That makes sense, right? Jesus came to get the kingdoms of the world, and to rule over them. And Satan is only offering to him precisely what Jesus came for. This is a very cunning temptation. There’s nothing vulgar –offensive in the words. They are logical and seem to suggest something good and right. That’s also the case with verses 5 and 6. Look what it says:
Then the devil took him to the holy city and had him stand on the highest point of the temple. “If you are the Son of God,” he said, “throw yourself down.
For it is written:“ ‘He will command his angels concerning you, and they will lift you up in their hands, so that you will not strike your foot against a stone.
What can be more beautiful and inspiring than for the Son of God to surrender himself completely to the strength and tenderness of the Father? The devil is saying to the Lord; “Look here’s a great opportunity for you to prove the love and responsibility of your Father”. Go out to him! throw yourself down!. If God is your Father you’ll only find the tenderness of his love and the strength of his protective arms.
So- the passage shows that the devil is very subtle and a good logician. The text also underlines another method that the devil uses in his attacks –persistence. After the temptations, verse 11 says this:
Then the devil left him, and angels came and attended him.
When you read this, it’s important to remember that the conflict between Jesus and the devil didn’t stop in the desert. The devil only left him for a while. Do you know when the devil finally left him? He left him on the morning of the resurrection. The devil never left Jesus alone until that time. The devil is very persistent. He followed Jesus to the Garden of Gethsemane –he followed him to the cross – the presence of the devil is relentless and uncompromising (see Luke 22:28 -44). Only when Jesus came back triumphantly from the realm of death –these forces of evil left him and gave up their attempts to conquer and destroy the life of the Son of God. Remember the methods of the devil (1) he attacks when we are vulnerable, (2) he attacks when you have experienced a new vision of God, (3) and his temptations are based on the suggestions that seem to be good and right.
So –how can we overcome the devil? First, be aware of the methods of the devil. To be aware is to be prepared. If you are aware of his method you are half –way to being victorious over him. Second, we need to protect ourselves against the devil by understanding the will of God written in the Bible. If we remain within the boundaries of the will of God we have a fortress that no demonic force can penetrate. The devil said: “Tell these stone to become bread”, Jesus answered, “It is written: Man does not live on bread alone, but on every word that comes from the mouth of God” (Matthew 4:4). Jesus is saying here: My life is not the life you think it is. You think I only live for physical needs. You're wrong. My life is to live every word that comes from the mouth of God.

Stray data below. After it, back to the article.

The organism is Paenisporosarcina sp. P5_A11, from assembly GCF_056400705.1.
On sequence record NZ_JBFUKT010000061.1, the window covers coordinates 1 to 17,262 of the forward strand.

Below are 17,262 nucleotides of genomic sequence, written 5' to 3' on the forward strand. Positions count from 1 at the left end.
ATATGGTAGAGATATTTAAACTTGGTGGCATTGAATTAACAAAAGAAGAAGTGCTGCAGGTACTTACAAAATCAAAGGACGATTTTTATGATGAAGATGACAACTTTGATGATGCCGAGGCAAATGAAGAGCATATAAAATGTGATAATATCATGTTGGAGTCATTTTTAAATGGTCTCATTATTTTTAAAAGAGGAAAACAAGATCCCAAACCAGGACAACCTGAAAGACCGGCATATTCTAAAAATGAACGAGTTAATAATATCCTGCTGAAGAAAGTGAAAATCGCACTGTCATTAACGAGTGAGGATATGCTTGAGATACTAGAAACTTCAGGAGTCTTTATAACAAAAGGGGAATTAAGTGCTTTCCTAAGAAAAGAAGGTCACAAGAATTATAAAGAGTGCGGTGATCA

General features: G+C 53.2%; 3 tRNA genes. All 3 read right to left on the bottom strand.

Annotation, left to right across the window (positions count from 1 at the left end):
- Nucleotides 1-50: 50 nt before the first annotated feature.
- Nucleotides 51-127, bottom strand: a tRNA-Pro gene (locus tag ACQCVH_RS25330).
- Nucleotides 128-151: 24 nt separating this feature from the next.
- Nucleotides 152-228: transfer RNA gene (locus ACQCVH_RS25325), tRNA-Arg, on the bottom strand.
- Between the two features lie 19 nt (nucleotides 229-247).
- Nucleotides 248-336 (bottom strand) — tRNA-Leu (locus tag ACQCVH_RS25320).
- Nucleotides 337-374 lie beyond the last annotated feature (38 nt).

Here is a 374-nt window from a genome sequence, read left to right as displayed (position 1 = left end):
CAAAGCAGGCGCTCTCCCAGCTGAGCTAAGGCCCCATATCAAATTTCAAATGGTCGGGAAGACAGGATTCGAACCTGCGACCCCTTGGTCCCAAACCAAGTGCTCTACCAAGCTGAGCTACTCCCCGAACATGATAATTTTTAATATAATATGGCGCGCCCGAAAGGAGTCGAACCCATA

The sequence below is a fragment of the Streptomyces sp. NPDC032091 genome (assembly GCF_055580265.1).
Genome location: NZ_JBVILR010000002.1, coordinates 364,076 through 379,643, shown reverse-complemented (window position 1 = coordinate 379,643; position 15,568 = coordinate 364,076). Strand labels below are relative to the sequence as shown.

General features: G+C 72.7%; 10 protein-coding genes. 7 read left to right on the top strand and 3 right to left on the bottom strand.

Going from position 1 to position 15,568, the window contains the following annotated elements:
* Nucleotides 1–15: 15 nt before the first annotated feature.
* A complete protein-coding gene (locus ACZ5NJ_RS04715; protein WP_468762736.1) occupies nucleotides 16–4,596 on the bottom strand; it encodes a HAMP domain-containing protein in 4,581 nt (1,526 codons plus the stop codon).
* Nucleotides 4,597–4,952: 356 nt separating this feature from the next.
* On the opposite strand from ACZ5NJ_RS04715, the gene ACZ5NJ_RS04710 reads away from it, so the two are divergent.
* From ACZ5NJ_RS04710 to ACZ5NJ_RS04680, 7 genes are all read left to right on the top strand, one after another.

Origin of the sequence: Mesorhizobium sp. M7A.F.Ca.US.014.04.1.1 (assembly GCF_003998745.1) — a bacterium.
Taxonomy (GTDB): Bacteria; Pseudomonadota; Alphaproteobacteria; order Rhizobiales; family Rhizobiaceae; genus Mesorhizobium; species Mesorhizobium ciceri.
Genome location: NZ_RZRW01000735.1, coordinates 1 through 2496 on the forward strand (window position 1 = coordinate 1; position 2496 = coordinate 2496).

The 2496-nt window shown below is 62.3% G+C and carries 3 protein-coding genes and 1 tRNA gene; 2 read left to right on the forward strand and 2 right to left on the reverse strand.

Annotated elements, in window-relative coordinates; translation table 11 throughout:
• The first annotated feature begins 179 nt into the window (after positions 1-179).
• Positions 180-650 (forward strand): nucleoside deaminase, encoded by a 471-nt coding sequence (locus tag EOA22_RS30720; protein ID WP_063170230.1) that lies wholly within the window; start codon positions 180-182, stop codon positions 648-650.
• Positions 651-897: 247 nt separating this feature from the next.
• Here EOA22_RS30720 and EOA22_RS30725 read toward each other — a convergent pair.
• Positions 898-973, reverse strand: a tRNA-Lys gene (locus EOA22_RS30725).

The secret of our victory is summarised by James 4:7:
Submit yourself to God. Resist the devil, and he will flee from you.
What was the purpose of the temptations of Jesus?
- Jesus was the messiah. He knew it. In the desert he had to decide how he was going to win people to God. He could’ve persuaded the people to follow him by given them bread and material things. God did it in the past with the manna. Jesus also fed multitudes miraculously. What’s wrong with that? a) it would it been a bribe, b) would’ve been a denial of what he taught about giving –and not getting, c) it wouldn’t been a quick fix for humanity. The real problem is not physical hunger –but how to satisfy the emptiness of the heart. The only way to true satisfaction, in every sense of the word, is complete dependence in God.
Hebrews 2:14 -18 say that Jesus can help those who are being tempted. So- how can Jesus help?
First, he purifies our nature by making atonement for the sins of his people.
Second, Jesus knows what is like to be tempted. From the beginning to the end of his ministry, Jesus had to fight the devil. The conflict between him and Satan didn’t start in the desert. The Lord Jesus faced temptations during his entire life. That’s why he can help us fight our battles.